# Hint even though this is a titration of a weak base

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Hint: Even though this is a titration of a weak base with a strong acid, pH still equals pK a at halfway to the equivalence point. But in this titration, what is the acid in the buffer system? When you obtain the pKa, you will be determining it for this acid. ½ equivalence point = 2.5 drops pH = 9.2 = pKa Ka = 10^-9.2 = 6.31 * 10^-10 Kb = Kw/Ka Kb = 1*10^-14/6.31*10^-10 = 1.58 * 10^-5 pKb = -log(Kb) = 4.8 Since the pH still equals pKa at ½ equivalence point and the equivalence point is at 5 drops, I was able to use this to determine the pKa of the titration. With a known value of pKa, you can find Ka which would be the value for the acid. Hence, I would have to find Kb (for the base) through a known quantity of Kw. With Kb you can determine pKb in the same method as pKa and Ka.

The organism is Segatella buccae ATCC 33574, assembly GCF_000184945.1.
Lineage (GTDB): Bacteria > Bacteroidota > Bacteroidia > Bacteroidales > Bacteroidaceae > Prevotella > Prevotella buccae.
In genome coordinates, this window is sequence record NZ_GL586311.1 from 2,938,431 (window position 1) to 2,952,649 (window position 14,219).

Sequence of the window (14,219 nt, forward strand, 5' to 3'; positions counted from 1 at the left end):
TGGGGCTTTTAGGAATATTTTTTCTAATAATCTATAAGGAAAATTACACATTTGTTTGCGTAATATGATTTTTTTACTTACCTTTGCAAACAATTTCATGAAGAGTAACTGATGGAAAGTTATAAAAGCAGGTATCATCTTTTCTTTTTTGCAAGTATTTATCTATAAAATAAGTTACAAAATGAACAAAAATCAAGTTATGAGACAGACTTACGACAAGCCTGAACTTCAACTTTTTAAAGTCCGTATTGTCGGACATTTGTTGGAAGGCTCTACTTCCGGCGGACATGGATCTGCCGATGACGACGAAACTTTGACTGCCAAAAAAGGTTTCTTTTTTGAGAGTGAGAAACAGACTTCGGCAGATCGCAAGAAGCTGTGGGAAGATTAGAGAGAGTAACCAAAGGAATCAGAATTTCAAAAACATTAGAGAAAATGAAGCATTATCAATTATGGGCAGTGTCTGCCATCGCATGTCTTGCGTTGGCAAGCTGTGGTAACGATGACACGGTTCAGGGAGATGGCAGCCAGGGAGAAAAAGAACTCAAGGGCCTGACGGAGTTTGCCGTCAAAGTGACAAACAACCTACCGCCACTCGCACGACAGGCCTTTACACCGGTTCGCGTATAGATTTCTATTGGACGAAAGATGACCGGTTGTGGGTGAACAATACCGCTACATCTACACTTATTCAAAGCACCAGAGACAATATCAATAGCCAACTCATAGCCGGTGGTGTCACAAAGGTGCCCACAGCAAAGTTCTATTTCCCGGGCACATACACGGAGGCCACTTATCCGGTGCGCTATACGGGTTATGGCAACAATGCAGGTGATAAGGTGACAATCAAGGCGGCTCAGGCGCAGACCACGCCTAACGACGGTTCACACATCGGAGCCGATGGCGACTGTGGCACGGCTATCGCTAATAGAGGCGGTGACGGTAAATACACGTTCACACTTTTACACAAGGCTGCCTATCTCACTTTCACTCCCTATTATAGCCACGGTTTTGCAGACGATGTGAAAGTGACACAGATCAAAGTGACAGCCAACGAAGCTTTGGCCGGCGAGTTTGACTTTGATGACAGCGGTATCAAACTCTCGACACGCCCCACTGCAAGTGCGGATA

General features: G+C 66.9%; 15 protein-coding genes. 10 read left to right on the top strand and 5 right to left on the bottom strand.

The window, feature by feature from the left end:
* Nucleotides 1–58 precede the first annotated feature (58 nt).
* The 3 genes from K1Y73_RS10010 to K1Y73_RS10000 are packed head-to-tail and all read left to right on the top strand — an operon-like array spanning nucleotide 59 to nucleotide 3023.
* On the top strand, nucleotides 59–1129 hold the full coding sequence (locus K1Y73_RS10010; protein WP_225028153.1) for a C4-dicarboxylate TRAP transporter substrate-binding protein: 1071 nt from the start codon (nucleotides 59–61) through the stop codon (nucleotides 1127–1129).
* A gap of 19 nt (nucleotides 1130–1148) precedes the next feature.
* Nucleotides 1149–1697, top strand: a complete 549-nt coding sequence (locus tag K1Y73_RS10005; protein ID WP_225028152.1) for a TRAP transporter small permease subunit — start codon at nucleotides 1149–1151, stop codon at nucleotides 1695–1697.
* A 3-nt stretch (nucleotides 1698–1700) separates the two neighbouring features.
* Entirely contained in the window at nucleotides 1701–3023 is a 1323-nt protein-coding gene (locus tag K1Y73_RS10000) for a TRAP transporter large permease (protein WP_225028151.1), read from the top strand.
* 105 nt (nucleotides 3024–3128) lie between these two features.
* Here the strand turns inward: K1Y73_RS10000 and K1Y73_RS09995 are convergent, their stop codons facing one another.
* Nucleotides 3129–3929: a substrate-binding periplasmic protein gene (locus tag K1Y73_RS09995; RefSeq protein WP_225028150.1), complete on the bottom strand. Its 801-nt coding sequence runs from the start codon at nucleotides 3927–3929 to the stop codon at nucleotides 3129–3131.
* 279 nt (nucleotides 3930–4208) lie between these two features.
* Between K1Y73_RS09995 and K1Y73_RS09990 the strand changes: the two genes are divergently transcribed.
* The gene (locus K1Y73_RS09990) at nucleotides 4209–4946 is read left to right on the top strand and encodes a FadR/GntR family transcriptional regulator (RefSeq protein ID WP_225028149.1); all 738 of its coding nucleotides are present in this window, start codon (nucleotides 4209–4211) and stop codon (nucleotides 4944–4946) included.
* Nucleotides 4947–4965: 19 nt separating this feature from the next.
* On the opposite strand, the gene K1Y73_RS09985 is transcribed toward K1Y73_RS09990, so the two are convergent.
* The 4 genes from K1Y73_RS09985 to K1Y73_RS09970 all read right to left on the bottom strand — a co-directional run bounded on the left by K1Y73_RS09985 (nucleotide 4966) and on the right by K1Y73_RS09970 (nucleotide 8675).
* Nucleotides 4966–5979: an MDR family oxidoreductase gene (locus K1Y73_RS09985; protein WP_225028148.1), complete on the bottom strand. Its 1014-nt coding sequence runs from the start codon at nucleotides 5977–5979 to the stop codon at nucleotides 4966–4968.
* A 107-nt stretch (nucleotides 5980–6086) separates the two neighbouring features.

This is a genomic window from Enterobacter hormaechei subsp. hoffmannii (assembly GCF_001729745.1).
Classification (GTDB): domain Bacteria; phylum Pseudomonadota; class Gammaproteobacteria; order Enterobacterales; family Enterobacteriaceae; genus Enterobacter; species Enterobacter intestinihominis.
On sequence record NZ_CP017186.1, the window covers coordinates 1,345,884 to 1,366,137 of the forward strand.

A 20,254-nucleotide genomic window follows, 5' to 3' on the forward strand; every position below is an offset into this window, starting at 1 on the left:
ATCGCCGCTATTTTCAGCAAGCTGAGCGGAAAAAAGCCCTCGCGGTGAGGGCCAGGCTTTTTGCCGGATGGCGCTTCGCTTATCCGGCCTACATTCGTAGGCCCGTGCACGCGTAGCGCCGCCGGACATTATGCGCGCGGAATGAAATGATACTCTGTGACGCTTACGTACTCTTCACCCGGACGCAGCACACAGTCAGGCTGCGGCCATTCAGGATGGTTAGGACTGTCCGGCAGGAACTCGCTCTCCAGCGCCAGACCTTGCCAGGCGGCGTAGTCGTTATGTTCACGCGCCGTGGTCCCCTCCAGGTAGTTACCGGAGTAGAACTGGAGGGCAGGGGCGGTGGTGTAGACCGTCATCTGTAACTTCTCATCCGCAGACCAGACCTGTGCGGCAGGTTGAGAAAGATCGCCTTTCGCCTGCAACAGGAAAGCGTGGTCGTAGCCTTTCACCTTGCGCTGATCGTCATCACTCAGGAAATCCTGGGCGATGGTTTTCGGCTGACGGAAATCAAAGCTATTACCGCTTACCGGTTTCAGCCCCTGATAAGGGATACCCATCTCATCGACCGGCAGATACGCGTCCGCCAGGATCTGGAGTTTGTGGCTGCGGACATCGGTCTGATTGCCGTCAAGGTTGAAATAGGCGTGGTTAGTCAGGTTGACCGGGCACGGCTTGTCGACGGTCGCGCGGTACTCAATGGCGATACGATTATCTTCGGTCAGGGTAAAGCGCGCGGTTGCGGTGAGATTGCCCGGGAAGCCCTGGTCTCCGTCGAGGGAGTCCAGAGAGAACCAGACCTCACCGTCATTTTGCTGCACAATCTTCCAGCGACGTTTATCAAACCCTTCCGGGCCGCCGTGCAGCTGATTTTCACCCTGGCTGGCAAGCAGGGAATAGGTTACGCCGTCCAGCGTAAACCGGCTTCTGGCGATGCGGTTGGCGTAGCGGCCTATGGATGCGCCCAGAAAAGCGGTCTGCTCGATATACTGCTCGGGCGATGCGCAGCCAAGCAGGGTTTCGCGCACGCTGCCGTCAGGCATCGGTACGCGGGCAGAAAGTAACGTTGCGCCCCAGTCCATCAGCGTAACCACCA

7 Question 18: Why is the equivalence point acidic for the titration between ammonia and HCl? Hint: Think about what species are present at the equivalence point.
Question 19: Suppose you want to make a buffer solution of pH 8.2 for a clinical physiological experiment. Using Figure 14.9, describe how you would do this. Include the K b of the base used as well as the amount of added HCl.
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